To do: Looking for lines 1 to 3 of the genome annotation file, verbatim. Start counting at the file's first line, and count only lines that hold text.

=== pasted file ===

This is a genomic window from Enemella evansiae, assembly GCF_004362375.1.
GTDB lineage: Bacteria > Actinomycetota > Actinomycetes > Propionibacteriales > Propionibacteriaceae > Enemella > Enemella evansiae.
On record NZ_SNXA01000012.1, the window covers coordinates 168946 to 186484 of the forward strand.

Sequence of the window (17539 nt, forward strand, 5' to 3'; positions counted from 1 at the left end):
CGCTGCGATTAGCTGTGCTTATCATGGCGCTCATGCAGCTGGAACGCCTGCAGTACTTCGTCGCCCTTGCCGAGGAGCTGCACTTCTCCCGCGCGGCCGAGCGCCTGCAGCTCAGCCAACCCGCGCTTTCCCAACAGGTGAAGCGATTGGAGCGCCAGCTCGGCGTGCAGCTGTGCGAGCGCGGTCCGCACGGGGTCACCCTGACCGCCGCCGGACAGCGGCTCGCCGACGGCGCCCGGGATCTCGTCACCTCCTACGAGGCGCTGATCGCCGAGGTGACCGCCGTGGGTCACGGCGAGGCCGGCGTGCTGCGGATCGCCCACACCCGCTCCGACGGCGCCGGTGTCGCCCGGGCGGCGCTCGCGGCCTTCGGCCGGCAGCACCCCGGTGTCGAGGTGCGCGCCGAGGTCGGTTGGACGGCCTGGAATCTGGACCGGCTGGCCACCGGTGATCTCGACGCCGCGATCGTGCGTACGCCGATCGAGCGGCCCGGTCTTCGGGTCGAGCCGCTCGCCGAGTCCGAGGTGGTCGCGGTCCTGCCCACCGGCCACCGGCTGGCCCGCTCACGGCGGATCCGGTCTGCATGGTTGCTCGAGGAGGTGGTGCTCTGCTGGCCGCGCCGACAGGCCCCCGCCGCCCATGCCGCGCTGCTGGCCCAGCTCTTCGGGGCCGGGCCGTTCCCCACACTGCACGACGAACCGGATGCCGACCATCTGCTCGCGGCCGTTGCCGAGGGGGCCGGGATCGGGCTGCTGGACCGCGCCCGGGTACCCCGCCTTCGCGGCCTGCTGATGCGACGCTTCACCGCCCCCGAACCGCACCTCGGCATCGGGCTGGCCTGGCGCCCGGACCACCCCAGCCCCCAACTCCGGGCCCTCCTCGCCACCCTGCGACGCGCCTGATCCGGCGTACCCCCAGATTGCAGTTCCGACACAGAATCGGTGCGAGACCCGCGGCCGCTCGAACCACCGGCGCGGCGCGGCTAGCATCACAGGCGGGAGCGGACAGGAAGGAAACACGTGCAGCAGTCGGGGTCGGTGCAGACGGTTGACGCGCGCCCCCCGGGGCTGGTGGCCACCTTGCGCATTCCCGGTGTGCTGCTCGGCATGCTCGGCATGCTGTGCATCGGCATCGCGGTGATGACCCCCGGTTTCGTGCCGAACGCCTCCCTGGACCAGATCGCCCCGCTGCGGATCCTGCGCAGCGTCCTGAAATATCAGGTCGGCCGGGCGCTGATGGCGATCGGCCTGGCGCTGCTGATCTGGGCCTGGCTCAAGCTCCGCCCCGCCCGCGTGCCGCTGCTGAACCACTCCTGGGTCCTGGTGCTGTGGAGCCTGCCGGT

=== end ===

This is a genomic window from Enemella evansiae, assembly GCF_004362375.1.
GTDB lineage: Bacteria > Actinomycetota > Actinomycetes > Propionibacteriales > Propionibacteriaceae > Enemella > Enemella evansiae.
On record NZ_SNXA01000012.1, the window covers coordinates 168946 to 186484 of the forward strand.